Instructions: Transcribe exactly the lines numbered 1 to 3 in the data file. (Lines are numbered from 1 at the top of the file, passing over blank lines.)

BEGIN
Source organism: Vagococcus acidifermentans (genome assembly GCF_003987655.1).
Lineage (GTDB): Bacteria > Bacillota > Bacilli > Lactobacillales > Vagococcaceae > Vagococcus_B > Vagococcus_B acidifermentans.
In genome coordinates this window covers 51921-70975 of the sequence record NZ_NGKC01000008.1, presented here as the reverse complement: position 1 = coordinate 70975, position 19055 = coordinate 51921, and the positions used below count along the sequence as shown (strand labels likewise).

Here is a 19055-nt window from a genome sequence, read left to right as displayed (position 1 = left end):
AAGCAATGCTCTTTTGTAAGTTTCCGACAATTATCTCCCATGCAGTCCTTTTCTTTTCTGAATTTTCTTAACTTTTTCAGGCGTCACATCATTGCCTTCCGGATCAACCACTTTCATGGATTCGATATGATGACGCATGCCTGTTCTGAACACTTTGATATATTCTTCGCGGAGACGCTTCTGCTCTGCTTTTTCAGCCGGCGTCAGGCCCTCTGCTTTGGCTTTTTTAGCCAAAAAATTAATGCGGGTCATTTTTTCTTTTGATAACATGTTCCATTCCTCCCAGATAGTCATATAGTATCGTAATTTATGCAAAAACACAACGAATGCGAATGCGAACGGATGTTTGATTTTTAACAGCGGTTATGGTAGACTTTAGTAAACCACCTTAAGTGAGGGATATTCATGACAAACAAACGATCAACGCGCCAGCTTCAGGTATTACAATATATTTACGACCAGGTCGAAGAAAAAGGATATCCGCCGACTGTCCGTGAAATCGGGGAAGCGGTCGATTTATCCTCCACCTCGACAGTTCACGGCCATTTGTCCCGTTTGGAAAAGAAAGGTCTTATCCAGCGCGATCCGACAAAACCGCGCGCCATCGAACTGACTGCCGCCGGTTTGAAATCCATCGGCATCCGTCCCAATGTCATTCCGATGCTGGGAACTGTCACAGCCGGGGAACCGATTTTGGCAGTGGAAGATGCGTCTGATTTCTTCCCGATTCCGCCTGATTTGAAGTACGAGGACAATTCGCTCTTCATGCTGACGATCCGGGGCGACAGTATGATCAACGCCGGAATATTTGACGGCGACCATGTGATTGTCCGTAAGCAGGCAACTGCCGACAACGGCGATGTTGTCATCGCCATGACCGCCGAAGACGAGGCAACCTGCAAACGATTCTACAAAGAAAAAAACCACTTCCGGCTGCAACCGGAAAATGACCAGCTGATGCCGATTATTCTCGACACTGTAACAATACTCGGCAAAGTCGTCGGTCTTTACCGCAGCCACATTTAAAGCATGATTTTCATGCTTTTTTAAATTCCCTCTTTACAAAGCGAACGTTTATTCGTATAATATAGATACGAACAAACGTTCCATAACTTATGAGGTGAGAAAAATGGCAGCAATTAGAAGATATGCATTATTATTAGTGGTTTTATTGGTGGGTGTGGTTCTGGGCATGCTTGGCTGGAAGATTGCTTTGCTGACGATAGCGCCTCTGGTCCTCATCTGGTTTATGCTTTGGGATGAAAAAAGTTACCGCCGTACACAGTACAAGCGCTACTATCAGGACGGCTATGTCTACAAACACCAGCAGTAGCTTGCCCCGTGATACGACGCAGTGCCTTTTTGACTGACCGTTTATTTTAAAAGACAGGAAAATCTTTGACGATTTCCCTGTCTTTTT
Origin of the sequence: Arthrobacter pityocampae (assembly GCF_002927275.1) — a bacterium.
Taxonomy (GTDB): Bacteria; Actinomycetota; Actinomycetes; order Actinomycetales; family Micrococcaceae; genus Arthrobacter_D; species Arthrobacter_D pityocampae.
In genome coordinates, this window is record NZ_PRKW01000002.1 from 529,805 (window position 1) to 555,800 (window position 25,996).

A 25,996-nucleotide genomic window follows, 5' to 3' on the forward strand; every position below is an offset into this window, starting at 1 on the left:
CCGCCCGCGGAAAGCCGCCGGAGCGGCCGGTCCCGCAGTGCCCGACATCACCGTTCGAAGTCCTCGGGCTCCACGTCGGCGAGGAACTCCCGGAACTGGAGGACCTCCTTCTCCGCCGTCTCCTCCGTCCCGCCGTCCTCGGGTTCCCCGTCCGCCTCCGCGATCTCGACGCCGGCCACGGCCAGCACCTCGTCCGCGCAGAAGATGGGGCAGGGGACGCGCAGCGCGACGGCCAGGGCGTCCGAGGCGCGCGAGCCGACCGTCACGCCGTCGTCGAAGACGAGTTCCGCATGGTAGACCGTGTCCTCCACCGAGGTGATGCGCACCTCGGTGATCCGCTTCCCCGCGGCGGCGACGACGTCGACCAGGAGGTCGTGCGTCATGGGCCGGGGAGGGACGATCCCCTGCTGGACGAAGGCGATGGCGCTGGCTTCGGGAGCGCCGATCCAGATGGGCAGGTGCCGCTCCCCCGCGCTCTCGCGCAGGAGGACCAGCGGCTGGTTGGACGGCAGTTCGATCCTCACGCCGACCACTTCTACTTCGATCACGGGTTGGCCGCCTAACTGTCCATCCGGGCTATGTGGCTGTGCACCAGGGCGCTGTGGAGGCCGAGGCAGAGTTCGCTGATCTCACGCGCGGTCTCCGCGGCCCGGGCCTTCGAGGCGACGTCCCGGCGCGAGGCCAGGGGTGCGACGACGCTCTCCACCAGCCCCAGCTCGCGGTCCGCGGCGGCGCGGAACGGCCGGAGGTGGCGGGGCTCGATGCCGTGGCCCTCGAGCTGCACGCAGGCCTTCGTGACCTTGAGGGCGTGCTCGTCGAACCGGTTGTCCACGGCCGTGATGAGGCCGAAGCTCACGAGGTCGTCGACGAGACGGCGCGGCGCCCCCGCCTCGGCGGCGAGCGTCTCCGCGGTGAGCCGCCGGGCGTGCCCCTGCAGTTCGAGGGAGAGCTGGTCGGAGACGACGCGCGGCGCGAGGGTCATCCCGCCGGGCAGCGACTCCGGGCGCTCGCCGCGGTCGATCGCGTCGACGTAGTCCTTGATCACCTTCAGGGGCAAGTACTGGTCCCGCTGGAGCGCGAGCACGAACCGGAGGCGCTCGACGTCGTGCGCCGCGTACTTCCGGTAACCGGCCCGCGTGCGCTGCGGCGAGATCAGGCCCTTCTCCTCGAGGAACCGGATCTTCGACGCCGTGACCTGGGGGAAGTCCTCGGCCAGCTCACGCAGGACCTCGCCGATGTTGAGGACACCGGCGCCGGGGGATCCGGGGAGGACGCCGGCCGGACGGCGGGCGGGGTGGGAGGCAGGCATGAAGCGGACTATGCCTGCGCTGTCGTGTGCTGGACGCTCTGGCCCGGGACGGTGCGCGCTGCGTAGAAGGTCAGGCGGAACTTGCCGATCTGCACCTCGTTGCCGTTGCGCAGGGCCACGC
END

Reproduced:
Source organism: Vagococcus acidifermentans (genome assembly GCF_003987655.1).
Lineage (GTDB): Bacteria > Bacillota > Bacilli > Lactobacillales > Vagococcaceae > Vagococcus_B > Vagococcus_B acidifermentans.
In genome coordinates this window covers 51921-70975 of the sequence record NZ_NGKC01000008.1, presented here as the reverse complement: position 1 = coordinate 70975, position 19055 = coordinate 51921, and the positions used below count along the sequence as shown (strand labels likewise).